National Capital Sprint Duathlon Race Recap

I was checking out my blog posts page today and discovered some incomplete drafts. Sure it’s 6 months late, but getting to the finish line eventually is part of this journey. Since I started this recap, I’ve signed up for my first triathlon; re-reading this is a good motivator for the upcoming running season.



At last I’ve carved out some time to finish writing the National Capital Sprint Duathlon recap that I participated in August 1.  Like my running, my desire to write has fallen off a bit; thankfully in the last few days I’ve made both running and writing a priority.

Competing in a multi-sport event is new to me.  While both my sister-in-law and brother-in-law had each completed a few, I had yet to take u the challenge, until this year when my brother-in-law signed me up.  I needed the nudge, and I’m glad he did it.

Race day was near perfect. Sunny but not too hot. The race site layout was well organized. Thanks to the orientation session the night before lead by Ottawa Triathlon Club coach Geordie McConnell, I knew what to expect and where to go on race day. As recommended, I arrived an hour early. Typically parking at the Terry Fox complex isn’t great, but parking karma was with me and I found a spot right away. I took it as a good sign for the upcoming race. I also found a spot to rack my bike in the centre aisle so it was a straight line through the T zone from the run to the bike and back to the run. Also, there was a spot for my brother-in-law’s gear right beside me.  Our stuff was pretty easy to identify as I had a bright yellow MEC backpack and he had a vibrant orange towel. After getting marked up — yes the Sprint Duathlon also needed marking — we had a quick warm up run and headed to the start line.

One of the great things about Somersault Events is the relatively small number of people competing in each discipline. Even though they run multiple disciplines at each event, you’re really only racing against a small group which means the start line isn’t too crazy. My event only had 36 competitors who were sorted by gender and age category. In my age group, there were only 5 people. There were also some people who opted for Athena or Clydesdale designations (something for which I’m no longer eligible).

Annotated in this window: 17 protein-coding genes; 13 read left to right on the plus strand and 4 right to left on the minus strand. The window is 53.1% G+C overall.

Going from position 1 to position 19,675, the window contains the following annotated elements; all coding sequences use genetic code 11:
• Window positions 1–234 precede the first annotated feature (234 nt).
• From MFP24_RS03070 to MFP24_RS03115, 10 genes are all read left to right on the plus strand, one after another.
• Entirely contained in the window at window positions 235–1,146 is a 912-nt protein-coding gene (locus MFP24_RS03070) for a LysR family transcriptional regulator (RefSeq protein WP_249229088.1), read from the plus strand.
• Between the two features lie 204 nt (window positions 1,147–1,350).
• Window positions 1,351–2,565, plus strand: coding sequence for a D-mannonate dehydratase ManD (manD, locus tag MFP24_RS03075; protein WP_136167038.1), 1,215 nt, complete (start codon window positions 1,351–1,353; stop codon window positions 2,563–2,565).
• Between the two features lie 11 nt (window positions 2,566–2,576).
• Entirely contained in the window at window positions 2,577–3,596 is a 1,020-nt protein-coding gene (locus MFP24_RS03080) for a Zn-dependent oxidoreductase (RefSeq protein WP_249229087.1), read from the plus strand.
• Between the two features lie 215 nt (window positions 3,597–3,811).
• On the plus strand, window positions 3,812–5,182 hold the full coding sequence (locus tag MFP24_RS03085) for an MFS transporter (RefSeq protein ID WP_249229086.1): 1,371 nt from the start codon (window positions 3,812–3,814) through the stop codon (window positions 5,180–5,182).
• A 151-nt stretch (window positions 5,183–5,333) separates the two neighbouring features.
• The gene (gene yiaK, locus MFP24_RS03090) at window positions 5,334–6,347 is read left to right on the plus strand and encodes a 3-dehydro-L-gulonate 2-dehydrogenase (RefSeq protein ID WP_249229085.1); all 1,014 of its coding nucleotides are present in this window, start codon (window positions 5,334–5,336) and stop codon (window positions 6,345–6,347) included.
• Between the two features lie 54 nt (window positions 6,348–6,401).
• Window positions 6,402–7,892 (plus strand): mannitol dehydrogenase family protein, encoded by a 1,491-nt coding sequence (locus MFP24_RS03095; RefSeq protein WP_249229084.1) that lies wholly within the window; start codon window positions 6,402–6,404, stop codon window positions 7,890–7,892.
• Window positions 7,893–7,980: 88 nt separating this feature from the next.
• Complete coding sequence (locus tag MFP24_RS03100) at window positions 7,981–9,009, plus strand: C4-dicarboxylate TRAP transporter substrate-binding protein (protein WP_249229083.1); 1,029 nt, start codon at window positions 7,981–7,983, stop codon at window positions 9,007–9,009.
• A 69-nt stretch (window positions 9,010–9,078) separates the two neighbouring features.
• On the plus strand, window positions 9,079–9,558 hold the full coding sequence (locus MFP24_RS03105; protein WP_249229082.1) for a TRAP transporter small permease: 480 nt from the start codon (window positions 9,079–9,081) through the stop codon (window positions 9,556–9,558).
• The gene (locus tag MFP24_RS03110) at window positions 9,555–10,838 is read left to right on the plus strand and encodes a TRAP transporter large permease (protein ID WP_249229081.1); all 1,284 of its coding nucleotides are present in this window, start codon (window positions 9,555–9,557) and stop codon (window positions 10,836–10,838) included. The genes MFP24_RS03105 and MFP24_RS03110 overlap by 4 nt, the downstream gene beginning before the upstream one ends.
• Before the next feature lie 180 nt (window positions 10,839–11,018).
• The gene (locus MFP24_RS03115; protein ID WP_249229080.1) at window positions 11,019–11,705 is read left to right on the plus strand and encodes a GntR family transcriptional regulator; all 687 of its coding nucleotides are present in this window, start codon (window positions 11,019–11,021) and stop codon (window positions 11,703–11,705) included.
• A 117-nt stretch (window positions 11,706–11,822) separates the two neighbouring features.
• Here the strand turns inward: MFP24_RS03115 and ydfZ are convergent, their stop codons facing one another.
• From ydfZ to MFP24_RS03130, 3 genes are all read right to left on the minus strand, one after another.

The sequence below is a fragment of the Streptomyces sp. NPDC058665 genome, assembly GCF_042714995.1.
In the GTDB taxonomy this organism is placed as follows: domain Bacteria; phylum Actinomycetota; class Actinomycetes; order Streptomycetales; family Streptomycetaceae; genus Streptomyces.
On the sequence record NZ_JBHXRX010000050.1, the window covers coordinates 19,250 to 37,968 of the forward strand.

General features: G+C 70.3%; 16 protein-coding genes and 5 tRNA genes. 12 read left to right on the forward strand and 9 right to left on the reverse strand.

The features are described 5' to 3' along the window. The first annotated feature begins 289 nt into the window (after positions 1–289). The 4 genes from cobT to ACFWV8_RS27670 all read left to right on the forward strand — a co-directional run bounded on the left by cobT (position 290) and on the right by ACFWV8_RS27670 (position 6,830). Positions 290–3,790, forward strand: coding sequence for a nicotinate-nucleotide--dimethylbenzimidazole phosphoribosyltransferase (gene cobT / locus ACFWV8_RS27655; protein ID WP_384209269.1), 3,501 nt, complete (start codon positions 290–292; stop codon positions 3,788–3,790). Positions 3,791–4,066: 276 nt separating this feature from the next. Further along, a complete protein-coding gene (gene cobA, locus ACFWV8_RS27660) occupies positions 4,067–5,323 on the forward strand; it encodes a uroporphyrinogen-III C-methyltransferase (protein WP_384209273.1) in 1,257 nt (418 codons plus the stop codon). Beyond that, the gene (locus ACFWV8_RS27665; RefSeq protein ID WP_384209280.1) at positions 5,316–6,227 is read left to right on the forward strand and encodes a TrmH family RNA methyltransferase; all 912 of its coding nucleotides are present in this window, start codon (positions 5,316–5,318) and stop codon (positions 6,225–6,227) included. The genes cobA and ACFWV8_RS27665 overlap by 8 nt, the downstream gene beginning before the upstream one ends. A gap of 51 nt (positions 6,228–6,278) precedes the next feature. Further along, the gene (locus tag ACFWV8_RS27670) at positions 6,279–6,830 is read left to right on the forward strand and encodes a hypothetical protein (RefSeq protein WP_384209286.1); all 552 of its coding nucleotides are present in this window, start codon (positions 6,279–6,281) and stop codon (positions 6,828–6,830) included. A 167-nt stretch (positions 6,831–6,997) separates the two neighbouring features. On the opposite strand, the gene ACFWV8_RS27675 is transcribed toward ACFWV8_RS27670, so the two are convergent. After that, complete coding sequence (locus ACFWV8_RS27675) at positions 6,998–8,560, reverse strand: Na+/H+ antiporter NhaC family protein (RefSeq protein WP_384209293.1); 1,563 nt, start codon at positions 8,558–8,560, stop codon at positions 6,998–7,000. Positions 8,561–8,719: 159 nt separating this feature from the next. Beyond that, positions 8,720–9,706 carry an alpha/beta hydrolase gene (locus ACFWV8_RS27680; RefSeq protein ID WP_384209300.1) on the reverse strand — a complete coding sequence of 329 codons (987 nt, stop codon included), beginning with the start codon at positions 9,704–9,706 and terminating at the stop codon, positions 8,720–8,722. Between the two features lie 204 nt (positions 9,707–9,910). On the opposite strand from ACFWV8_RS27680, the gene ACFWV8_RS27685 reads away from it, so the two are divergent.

The first 2k run leg went fairly well, and I finished it under 11 minutes. Just before the 1k turn around I spotted my mother with a sign and cheering me on. What a great motivator! As I was approaching the T zone another competitor in my age group passed me. I knew I wasn’t first but I also knew I wasn’t last in my AG. If I could keep my sights on that guy I knew I would be okay.  My transition to the bike was pretty good, although I missed my clip which slowed me down a bit. Rookie mistake to be sure.

I was still looking pretty happy during the bike ride, even though I had a mechanical problem at 4km.

View event:

Thumbs up at the bike turn-around. (View event:

My gears/cables decided that what I really needed was an extra challenge and stuck in just two gears — either the highest or the middle. Not much of of a choice.  I could get other gears to work, but it meant holding the shifter in place which is not the easiest or most natural position given that they are located on the down tube. That said, I actually moved up 2 places overall on the bike.  But the effort took its toll on the final run.

2015-08-01 | 2015 National Capital Triathlon, Duathlon and Relays

Beginning the 5k run. I DO NOT have a good race face. (View event:

My 5k run was pretty solid, but the gear issues, training gaps, and a lack of nutrients certainly made the second half challenging. With a bout 1.5k to go to the finish I just had to walk. I couldn’t imagine running another step. Amazingly, I was motivated by another runner, many years younger than me who shouted an encouraging word to keep going. And so I sucked it up and started running again. My only focus was to get to the finish line having long given up the hope of an AG success.

It turned out that while I had lost a little time, I was still ahead of the guy I had seen at the end of the first leg. Sure enough, when I finish line I was 2nd in my AG. Even though I was sucking wind just a few minutes before, I was completely reenergized when I crossed that line. Getting 2nd in AG was fantastic (the guy who won came 1st in EVERY Somersault Sprint Du 2015 event), and I’ve happily added it to my collection of Somersault podium victories. I found my brother-in-law Krishna and his friend Doug and we all celebrated our successes. As it turned out, Krishna came in first for his AG, forth overall. This was his first podium finish. Doug was the big winner of the group getting 3nd overall, 2nd male, and 1st AG.

Will I do another one? Yep! I’m already for planning for events next year.

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